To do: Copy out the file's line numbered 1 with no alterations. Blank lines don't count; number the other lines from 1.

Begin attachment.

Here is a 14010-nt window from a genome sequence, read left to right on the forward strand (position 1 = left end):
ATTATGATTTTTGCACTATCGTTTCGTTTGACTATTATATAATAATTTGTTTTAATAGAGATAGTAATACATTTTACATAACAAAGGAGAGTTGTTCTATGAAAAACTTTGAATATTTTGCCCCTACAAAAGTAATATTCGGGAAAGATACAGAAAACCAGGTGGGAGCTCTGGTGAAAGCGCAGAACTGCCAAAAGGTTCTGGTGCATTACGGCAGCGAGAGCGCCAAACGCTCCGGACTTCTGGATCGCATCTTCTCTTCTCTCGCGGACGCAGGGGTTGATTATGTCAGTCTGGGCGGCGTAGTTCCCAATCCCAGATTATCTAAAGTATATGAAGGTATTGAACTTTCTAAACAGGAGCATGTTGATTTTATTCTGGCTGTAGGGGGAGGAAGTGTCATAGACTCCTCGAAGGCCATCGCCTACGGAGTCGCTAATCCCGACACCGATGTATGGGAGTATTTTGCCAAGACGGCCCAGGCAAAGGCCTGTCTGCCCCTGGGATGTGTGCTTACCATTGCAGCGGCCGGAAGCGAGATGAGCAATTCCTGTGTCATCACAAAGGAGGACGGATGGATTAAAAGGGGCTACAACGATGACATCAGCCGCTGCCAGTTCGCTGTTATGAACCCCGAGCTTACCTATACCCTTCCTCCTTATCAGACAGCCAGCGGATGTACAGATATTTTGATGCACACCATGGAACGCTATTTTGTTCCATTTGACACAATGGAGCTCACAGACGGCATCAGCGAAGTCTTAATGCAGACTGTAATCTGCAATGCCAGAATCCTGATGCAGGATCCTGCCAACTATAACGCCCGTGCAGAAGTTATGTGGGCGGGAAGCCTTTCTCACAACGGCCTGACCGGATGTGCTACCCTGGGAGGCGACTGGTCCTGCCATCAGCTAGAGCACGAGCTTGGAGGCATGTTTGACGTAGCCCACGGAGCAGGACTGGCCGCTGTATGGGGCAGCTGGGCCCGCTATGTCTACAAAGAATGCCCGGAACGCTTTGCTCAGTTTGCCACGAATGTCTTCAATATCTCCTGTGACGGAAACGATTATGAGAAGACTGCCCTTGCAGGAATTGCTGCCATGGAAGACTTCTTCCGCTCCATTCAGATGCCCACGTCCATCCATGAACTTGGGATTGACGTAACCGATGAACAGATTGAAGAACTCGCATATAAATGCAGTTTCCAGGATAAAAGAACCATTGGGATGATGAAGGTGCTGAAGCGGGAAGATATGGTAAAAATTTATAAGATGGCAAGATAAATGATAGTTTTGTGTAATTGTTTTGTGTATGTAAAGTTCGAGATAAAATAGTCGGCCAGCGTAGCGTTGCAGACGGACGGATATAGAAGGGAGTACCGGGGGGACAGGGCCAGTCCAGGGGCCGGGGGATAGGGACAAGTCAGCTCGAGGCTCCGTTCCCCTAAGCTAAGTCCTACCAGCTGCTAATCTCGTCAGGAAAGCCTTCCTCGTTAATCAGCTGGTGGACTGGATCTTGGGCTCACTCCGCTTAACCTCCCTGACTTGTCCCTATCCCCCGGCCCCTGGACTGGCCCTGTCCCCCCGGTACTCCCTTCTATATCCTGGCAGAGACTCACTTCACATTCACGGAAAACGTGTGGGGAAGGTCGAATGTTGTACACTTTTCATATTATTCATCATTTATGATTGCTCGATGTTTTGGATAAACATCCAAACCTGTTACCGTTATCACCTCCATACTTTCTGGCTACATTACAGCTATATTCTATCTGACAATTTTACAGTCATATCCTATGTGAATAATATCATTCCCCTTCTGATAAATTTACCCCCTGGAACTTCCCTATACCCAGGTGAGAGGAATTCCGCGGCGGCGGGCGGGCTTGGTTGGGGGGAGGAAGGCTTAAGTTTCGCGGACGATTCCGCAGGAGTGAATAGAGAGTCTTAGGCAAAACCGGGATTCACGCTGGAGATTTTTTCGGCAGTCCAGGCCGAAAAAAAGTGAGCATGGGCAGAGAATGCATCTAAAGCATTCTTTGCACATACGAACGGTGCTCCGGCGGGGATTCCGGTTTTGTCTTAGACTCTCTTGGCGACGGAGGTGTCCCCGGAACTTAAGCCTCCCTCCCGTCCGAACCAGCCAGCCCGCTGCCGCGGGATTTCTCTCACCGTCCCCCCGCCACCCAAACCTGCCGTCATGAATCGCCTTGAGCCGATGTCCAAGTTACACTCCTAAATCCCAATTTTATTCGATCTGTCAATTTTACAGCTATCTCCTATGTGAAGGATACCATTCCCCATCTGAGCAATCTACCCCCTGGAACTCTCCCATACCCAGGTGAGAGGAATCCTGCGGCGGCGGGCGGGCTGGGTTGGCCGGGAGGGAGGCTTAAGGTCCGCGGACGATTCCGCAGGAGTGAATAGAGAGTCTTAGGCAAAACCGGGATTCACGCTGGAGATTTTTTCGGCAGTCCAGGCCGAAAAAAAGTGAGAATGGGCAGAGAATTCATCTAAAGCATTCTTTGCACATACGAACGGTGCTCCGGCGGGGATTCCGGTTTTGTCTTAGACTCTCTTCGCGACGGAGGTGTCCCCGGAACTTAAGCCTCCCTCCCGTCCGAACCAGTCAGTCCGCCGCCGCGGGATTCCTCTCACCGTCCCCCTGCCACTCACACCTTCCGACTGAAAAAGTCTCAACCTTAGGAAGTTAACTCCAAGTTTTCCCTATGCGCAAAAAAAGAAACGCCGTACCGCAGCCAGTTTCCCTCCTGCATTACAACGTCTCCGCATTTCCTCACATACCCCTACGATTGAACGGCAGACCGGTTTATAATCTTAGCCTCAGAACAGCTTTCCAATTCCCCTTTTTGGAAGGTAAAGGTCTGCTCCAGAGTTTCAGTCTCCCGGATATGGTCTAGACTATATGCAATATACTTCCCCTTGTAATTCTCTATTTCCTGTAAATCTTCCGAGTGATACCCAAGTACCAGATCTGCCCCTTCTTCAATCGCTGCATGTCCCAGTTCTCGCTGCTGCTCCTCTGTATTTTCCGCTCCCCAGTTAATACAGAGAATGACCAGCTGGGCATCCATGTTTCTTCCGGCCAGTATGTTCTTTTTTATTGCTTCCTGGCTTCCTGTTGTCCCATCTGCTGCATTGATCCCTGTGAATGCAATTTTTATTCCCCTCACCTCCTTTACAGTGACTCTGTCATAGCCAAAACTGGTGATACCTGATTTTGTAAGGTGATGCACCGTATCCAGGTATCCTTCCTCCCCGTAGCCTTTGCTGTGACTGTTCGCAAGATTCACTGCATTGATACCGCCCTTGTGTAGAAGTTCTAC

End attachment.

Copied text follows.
Here is a 14010-nt window from a genome sequence, read left to right on the forward strand (position 1 = left end):